Massive, flat, granite boulders at the southern end of the parking lot are popular for whale watching. Volunteers from the Stewards of the Coast and Redwoods Whale Watch Public Education Program can be found here on weekends from January through Mother’s Day with binoculars and scopes, answering questions and sharing their knowledge of whales and migration.
It’s a fairly easy walk on the Bodega Head Trail that loops around the southern end of the peninsula, giving you breathtaking ocean and bay views, including a look down at the Hole in the Head pond. The loop is about a mile long, and depending on the time of year, offers glimpses of whales, seals, wildflowers, seabirds, and more.
Or take the three-mile long overlook trail north from the Bodega Head parking lot, also a relatively easy trail. Not far after the start of this trail, a fork to the left heads down to a small sandy beach. If you keep going straight, the trail climbs gradually, offering sweeping views along the way. After about a third of a mile, one trail heads right down to the Bodega Dunes; go straight to reach the vistas of the Horseshoe Cove overlook.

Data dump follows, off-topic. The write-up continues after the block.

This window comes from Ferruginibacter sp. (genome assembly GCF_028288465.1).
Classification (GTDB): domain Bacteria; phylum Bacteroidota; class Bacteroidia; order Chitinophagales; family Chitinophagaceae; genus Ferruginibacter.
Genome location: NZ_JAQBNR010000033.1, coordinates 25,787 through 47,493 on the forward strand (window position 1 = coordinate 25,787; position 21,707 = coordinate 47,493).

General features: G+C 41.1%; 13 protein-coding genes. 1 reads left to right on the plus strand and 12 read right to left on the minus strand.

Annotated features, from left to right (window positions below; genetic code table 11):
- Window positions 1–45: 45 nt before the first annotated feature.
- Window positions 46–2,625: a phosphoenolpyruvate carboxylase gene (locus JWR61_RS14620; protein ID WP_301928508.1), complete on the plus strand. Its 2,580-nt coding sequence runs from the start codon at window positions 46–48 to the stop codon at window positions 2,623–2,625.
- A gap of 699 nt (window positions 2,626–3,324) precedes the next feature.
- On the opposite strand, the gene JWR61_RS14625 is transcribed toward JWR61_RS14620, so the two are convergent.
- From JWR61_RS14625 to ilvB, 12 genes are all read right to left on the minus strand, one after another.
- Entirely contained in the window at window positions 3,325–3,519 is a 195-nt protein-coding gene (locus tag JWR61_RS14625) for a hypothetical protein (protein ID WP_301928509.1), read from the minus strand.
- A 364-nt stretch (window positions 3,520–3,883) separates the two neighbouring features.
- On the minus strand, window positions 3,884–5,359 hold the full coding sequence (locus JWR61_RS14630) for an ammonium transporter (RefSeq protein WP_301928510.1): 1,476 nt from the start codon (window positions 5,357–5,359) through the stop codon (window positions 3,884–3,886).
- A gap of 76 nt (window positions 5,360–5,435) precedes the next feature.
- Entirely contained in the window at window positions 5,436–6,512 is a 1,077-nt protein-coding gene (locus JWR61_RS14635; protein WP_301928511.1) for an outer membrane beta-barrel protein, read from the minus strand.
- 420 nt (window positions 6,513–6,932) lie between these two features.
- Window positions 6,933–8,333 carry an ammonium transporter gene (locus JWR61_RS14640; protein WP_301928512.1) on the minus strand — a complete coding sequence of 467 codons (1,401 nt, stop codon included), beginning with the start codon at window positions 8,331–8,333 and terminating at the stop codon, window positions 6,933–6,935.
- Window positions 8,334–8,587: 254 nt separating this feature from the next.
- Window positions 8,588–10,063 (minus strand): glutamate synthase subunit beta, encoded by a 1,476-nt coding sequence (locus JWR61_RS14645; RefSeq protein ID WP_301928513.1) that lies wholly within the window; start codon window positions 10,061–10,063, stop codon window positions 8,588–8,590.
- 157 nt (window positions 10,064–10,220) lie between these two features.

Bodega Head is located at the southern end of the 17-mile-long Sonoma Coast State Park (unfortunately, that means dogs are not allowed on the trails). You can download a Sonoma Coast State Parks brochure that includes a map of the entire park, including Bodgea Head.
Just the beginning
Exploring Bodega Head is simply one of the many coastal adventures available in this area.
Across the bay from Bodega Head, the two-mile-long sandy beach at Doran Regional Park is a popular place for beachcombing, picnicking, building sand castles, flying kites, fishing, and just relaxing. The rock jetty at the far end is great for fishing, crabbing, and exploring sea life. The popular campground offers both tent and RV sites (although the campsites can be windy at times).